While enjoying a nice, yet expensive, cold drink in an internet café, we found an interesting fact in our copy of the Lonely Planet guidebook: All soft drinks in Zimbabwe are sold in glass bottles only. Well, we actually have seen cans here, but definitely most sodas come in bottles. Believe it or not, these glass bottles are worth far more than the drink itself- more than most people are willing to pay. So, if you want to quench your thirst with a cold bottle of soda in Zimbabwe - you must first provide an empty in exchange for your new bottle - or at least pay a 50 cent deposit (which you'll get back when you return the empty bottle). This rule also applies to the people selling the soft drink. When a merchant wants to get some sodas - she or he must either buy new bottles for the drinks, or turn in their empties in exchange.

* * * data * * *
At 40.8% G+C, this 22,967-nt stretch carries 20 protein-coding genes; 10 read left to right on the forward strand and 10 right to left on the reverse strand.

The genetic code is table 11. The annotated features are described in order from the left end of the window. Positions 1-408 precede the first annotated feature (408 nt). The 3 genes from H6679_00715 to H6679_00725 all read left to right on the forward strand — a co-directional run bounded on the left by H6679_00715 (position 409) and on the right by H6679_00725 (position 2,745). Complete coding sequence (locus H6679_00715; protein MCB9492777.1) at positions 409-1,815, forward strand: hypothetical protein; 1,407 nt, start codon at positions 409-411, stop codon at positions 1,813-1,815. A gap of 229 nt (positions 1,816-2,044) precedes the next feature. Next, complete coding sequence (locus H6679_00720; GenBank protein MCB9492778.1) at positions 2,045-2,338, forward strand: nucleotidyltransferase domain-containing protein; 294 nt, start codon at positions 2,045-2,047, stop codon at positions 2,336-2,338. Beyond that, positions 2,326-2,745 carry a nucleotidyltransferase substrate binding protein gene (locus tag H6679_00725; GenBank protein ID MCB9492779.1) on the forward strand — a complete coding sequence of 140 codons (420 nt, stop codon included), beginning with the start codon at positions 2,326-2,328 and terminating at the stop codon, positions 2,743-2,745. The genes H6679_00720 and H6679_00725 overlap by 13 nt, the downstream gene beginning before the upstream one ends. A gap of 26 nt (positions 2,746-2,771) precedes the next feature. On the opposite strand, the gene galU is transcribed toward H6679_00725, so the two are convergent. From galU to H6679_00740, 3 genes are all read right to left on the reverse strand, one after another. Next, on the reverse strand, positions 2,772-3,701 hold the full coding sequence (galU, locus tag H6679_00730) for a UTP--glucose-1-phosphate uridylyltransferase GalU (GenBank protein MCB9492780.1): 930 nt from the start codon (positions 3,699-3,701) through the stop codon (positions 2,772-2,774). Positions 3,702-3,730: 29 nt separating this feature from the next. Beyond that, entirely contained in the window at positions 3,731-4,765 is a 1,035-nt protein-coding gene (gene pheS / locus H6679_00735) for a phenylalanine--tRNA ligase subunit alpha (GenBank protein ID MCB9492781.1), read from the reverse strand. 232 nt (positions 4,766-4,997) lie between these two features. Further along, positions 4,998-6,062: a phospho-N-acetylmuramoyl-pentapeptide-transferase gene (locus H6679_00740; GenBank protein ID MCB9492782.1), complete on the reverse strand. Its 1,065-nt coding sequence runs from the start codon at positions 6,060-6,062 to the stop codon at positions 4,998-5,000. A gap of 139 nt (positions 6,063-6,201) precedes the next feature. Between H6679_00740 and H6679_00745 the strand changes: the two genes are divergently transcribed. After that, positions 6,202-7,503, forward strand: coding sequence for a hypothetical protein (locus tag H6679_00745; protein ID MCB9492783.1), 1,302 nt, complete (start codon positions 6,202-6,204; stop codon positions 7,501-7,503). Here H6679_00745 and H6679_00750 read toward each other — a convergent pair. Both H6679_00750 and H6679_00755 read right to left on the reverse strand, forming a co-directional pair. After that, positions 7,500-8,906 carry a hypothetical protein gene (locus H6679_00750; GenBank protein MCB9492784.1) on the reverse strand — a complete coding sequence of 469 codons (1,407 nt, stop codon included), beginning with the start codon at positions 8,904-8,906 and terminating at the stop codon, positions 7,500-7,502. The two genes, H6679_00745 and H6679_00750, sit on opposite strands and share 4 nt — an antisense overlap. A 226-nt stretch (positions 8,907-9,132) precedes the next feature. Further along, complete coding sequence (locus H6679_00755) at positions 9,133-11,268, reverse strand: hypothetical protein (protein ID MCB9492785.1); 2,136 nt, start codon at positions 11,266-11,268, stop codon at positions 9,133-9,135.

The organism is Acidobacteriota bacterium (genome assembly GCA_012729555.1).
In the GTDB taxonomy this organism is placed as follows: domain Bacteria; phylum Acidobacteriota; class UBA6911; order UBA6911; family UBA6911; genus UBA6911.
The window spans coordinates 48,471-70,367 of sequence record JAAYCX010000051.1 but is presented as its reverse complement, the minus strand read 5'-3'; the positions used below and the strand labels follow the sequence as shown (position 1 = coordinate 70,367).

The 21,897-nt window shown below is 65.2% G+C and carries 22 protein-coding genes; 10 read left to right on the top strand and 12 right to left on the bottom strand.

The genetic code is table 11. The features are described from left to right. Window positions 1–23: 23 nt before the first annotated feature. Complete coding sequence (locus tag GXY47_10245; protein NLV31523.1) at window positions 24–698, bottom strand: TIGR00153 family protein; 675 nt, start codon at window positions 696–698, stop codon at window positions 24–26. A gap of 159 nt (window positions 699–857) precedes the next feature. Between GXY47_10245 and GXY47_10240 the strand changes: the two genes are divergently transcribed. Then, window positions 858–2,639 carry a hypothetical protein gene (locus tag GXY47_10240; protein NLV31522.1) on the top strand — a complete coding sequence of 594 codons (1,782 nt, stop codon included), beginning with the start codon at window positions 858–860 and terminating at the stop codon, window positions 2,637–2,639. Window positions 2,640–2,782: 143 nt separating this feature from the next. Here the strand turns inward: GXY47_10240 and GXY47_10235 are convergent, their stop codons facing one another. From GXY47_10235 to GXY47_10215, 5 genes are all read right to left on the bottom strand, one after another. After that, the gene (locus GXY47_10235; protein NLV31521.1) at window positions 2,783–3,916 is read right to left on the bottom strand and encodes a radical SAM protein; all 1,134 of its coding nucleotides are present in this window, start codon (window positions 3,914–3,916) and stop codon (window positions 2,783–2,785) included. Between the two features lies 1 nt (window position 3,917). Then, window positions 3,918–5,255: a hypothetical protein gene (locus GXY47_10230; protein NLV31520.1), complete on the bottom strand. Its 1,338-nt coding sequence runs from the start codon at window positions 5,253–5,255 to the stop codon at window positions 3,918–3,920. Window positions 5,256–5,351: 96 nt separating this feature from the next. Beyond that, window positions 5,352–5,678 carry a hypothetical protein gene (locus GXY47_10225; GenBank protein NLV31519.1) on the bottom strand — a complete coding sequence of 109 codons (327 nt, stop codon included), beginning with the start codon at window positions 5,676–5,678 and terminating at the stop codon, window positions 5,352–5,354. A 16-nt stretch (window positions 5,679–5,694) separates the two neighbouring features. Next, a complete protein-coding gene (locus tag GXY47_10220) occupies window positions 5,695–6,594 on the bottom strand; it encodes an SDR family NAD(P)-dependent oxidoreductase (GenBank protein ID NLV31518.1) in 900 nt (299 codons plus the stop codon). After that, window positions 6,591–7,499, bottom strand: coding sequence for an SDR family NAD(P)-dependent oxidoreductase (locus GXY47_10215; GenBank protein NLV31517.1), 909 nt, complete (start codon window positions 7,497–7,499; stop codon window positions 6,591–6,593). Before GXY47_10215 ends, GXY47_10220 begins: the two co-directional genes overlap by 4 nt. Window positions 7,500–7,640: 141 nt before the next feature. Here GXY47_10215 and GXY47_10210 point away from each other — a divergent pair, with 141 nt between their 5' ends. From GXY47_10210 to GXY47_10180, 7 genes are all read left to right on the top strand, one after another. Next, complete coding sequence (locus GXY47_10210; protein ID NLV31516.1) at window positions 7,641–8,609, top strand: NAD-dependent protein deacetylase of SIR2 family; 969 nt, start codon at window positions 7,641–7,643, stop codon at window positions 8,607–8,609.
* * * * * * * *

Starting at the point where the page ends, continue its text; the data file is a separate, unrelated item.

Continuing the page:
The plus side of what may seem like a hassle is that this system of 100% recycling greatly limits litter and waste. Also, the work of manufacturing and cleaning bottles adds to the economy by creating employment and income.
Despite the popularity of this system, in 1994, Zimbabwe's government considered allowing the import of beverages in aluminum cans. In nearby Botswana, aluminum cans have been introduced to replace glass. There, the streets and fields are now littered with empty cans. Back in Zimbabwe, the protest from the glass bottle manufacturers and environmentalists kept the glass monopoly in place. Well, sort of, since you can find cans here now.
If it kept our streets clean - would you be willing to pay a deposit for your bottle of soda?
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